Letters to The Red Menace #4
What Bakunin said
Your issue discussing the Marx-Bakunin
dispute complains that anarchists merely talk around
Marxism, rather than getting down to Marx's actual words and intent.
But you then violate this stricture yourselves by not actually facing
what Bakunin himself said. I am hoping that you'll print these following
quotes, so as to provide your readers with at least a slice of Bakunin's
critique and social vision.
The leaders of the Communist Party, namely Mr. Marx and his
followers, will concentrate the reins of government in a strong
hand. They will centralize all commercial, industrial, agricultural,
and even scientific production, and then divide the masses into
two armies industrial and agricultural under the direct
command of state engineers, who will constitute a new privileged
scientific and political class. 1873.
The Dictatorship of the Proletariat... In reality it would
be for the proletariat a barrack regime where the standardized mass
of men and women workers would wake, sleep, work and live to the
beat of a drum; for the clever and learned a privilege, of governing:
and for the mercenary minded, attracted by the State Bank, a vast
field of lucrative jobbery. 1869.
The programe of the International is very happily explicit:
the emancipation of the workers can only be gained by the workers
themselves. Is it not astonishing that Marx has believed it
possible to graft on this never-the-less so precise declaration,
which he publically drafted himself, his scientific socialism?
That is to say, the organization of the government of the new society
by socialistic scientists and professors - the worst of all, despotic
No dictatorship can have any other aim but that of self-perpetuation
and it can beget only slavery in the people tolerating it; freedom
can be created only by freedom. 1872.
We who are Materialists and Determinists, just as much as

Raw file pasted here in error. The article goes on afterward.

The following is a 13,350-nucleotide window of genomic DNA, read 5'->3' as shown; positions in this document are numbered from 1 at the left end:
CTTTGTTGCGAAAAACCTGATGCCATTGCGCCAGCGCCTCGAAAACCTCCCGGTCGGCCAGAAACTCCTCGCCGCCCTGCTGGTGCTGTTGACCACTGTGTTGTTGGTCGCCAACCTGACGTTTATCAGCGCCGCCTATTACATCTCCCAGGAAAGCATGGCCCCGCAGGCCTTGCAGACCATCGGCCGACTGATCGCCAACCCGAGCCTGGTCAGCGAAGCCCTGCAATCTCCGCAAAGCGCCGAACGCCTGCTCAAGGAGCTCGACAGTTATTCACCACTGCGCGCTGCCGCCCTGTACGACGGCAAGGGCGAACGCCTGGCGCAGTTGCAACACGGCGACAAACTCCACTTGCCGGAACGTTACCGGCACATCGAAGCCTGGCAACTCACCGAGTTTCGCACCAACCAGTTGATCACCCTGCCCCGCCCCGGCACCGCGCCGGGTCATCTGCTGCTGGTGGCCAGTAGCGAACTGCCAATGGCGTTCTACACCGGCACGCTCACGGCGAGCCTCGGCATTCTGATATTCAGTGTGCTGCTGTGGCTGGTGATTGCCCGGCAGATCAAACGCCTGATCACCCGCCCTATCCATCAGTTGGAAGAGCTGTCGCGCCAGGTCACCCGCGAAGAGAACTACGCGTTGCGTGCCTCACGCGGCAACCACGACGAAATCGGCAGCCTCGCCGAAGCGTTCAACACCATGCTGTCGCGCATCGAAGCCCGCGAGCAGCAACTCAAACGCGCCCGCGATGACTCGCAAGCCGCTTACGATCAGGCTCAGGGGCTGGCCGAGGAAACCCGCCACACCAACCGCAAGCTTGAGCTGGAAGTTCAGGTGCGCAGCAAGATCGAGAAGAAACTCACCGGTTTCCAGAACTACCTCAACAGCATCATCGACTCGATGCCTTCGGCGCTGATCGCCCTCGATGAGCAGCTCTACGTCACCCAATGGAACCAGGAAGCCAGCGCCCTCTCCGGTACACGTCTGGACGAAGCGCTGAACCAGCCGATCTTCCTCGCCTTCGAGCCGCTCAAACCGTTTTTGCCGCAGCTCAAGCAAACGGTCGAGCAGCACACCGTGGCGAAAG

Marx himself, we also recognize the inevitable linking of economic
and political facts in history. We recognize, indeed, the necessity,
the inevitable character of all events, but we do not bow before
them indifferently and above all we are careful about praising them
when, by their nature, they show themselves in flagrant opposition
to the supreme end of history... the triumph of humanity... by the
absolute free and spontaneous organization of economic and social
solidarity as completely as possible between all human beings living
... The Marxists do not reject our program absolutely. They only
reproach us with wanting to hasten, to outstrip, the slow march
of history and to ignore the scientific law of successive evolutions.
Having had the thoroughly German nerve to proclaim in their works
consecrated to the philisophical analysis of the past that the bloody
defeat of the insurgent peasants of Germany and the triumph of the
despotic states in the sixteenth century constituted a great revolutionary
progress, they today have the nerve to satisfy themselves with establishing
a new despotism to the so-called profit of the urban workers and
to the detriment of the toilers of the countryside...
... Mr. Engels, driven on by the same logic, in a letter addressed
to one of our friends, Carlo Cafiera, was able to say, without the
least irony, but on the contrary, very seriously, that Bismark as
well as King Victor Emmanuel II had rendered immense services to
the revolution, both of them having created political centralization
in their respective countries. I urge the French allies and sympathizers
of Mr. Marx to carefully examine how this Marxist concept is being
applied in the International. 1872.
To support his programme of the conquest of political power,
Marx has a very special theory which is, moreover, only a logical
consequence of his whole system. The poitical condition of each
country, says he, is always the faithful expression of its economic
situation; to change the former it is only necessary to transform
the latter. According to Marx, all the secret of historic evolution
is there. He takes no account of other elements of history, such
as the quite obvious reaction of political., juridicial and religious
institutions on the economic situation. He says: 'Poverty produces
political slavery, the State.' But he does not allow this expression
to be turned around to say, 'Political slavery, the State, reproduces
in its turn, and maintains poverty as a condition of its own existence,
so that, in order to destroy poverty, it is necessary to destroy
the State!' 1872.
Either one destroys the State or one must accept the vilest
and most fearful lie of our century: the red bureaucracy.
Freedom without socialism is privilege and justice, and socialism
without freedom is slavery and brutality.
In a subsequent letter I'd like to go into Bakunin's actual words
on his programme for federative communalism and a world-wide federation
and industrial parliament based on revolutionary industrial unions.
Delegate, IWW Defense Local 2
by Ulli Diemer were excellent and I wholeheartedly concur with his